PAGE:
In it he observed: “Despite recent media reports suggesting that the COVID-19 pandemic has drastically hurt USPS, the revenue data provided to my staff for the first five weeks of the crisis shows a different story. From March 16,2020, through April 19,2020, revenues for USPS were down 5.86 percent compared with similar dates last year. That was a far cry from the 30 percent that USPS had been publicly projecting. Although I have yet to receive official data to confirm this, my understanding is that USPS revenues have recently improved—so much so that this April’s revenues were close to equal to those in April 2019.”
USPS Governors counter media narrative on new PMG
Clearly not happy with the media narrative that the selection of Louis DeJoy as the 75th Postmaster General, the Governors described in some detail the selection process and DeJoy’s qualifications at their virtual meeting Friday. DeJoy will start as PMG on June 15.
Governor John Barger recounted a 7 month process: two search firms, Chelsea Partners and Russell Reynolds; 53 candidates; 14 first-round interviews by all five Governors; 7 second-round interviews lasting three hours each; 4 finalists subjected to extensive background checks and vetting; and a unanimous, bipartisan selection of DeJoy by all five Governors.
The Governors also discussed DeJoy’s experience building New Breed Logistics to 9,000 employees service Fortune 500 companies and the USPS. DeJoy sold his company to XPO Logistics for $615 million in 2014, and served on their board for five years. New Breed was a contractor for the Postal Service for over 25 years and won several recognition awards as an outstanding supplier. They said DeJoy knows the USPS business model very well and will respect and involve all of the stakeholders.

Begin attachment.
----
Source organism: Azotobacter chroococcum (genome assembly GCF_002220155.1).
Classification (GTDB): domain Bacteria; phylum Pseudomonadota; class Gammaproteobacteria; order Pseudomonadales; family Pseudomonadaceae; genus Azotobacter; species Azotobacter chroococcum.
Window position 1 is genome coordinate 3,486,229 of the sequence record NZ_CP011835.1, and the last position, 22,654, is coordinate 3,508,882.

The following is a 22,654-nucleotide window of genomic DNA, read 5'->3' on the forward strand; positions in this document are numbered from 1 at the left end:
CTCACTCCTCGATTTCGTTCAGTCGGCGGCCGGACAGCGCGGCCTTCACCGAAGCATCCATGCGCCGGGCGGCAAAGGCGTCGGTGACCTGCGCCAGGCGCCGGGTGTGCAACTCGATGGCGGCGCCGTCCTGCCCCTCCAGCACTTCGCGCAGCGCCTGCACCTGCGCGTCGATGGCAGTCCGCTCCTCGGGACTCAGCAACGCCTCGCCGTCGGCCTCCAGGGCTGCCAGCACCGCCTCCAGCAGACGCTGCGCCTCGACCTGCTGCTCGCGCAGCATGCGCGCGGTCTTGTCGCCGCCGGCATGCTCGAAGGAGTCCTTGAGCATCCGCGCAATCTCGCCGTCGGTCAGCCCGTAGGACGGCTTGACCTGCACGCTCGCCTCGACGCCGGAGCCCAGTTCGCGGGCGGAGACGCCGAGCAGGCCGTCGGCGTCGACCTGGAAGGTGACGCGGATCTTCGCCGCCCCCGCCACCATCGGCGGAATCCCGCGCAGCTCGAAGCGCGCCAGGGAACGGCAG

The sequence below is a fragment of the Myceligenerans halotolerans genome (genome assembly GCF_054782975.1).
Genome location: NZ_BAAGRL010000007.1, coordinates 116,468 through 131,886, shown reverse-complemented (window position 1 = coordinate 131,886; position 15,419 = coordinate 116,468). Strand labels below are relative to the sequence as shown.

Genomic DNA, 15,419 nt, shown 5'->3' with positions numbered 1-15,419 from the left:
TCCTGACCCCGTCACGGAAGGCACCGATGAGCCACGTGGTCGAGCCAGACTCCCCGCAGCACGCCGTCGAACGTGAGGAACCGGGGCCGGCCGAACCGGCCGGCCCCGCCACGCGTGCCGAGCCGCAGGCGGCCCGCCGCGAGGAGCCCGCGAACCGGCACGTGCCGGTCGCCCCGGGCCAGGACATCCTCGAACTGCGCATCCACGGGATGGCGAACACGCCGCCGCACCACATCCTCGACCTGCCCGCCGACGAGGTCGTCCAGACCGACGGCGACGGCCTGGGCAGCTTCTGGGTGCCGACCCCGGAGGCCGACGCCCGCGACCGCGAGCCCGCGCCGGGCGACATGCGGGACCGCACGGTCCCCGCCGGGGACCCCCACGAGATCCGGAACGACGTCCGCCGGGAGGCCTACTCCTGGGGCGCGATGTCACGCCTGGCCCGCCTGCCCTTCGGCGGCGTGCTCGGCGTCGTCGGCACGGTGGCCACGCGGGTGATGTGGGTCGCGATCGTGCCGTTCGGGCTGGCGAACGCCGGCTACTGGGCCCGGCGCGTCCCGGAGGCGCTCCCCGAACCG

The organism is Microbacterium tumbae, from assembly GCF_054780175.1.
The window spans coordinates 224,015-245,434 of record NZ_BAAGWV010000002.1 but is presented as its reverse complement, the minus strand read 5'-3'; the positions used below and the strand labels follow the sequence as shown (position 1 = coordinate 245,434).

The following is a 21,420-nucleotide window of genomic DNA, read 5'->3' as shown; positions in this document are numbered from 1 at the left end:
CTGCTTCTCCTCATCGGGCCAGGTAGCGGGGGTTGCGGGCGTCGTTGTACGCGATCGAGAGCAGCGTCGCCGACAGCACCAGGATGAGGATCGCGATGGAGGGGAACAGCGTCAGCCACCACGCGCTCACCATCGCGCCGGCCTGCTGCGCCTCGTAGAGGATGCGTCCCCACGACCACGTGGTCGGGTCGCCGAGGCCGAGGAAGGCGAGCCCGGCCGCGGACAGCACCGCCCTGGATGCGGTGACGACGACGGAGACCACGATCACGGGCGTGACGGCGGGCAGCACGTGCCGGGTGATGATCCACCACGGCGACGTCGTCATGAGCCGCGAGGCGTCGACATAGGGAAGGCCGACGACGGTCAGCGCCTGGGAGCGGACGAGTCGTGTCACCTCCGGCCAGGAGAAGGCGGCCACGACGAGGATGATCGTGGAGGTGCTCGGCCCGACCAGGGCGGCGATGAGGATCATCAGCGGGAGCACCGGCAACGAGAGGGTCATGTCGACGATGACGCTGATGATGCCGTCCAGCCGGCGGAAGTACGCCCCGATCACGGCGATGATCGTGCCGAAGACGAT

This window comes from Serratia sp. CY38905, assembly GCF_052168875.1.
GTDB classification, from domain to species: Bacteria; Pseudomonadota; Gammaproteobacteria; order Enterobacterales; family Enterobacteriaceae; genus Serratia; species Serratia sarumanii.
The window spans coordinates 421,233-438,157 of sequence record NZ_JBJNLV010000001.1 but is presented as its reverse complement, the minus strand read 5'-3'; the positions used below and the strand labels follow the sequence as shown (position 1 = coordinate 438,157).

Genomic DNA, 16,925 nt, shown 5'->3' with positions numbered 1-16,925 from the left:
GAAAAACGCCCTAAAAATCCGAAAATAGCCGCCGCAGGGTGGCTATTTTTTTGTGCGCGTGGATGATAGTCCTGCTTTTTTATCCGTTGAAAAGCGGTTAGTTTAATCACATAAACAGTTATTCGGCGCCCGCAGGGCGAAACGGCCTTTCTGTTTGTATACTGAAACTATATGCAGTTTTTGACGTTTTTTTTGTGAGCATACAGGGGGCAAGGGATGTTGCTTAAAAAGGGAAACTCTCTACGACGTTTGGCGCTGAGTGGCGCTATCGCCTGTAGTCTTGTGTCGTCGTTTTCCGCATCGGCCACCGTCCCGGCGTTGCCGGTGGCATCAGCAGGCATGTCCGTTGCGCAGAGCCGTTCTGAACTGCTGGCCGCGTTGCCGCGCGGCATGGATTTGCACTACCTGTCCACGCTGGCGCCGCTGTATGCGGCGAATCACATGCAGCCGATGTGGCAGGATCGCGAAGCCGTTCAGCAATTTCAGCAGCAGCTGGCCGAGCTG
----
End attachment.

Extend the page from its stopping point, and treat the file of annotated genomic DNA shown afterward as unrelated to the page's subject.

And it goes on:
At the end of the day, the truth about our national postal system will reside somewhere between the extremes that political operatives are expounding. The Alliance will continue to remind everyone involved that nonprofit mailers are essential to our Nation, and affordable postal mail is essential to our vital missions.
Alliance signs a joint letter to Congressional leaders
Following up on our letter to Congressional leaders on April 30, we signed a joint letter on May 7 with the magazine and catalog mailers associations. The joint letter urges Congressional help for USPS, but only in concert with evaluation of reforms needed to improve efficiency and commitment to retain the CPI inflation cap on postage:
We specifically ask that Congress enact legislation to: 1) provide funding to cover the Postal Service’s financial losses due to COVID-19; 2) enact reforms that put the Postal Service on firm footing for the future, including requiring a study of the dramatic increases in the costs of processing flats and productivity declines in recent years; and 3) sustain postal volumes and revenues for decades to come by explicitly reaffirming the current CPI price cap for market-dominant products that exists under current law and has been so critical for protecting mailers.
We will keep you posted.
Alliance of Nonprofit Mailers
1211 Connecticut Ave, NW, Suite 610
Washington, DC 20036
E nonprofitmailers.org | T Follow | F Like | I View | in Connect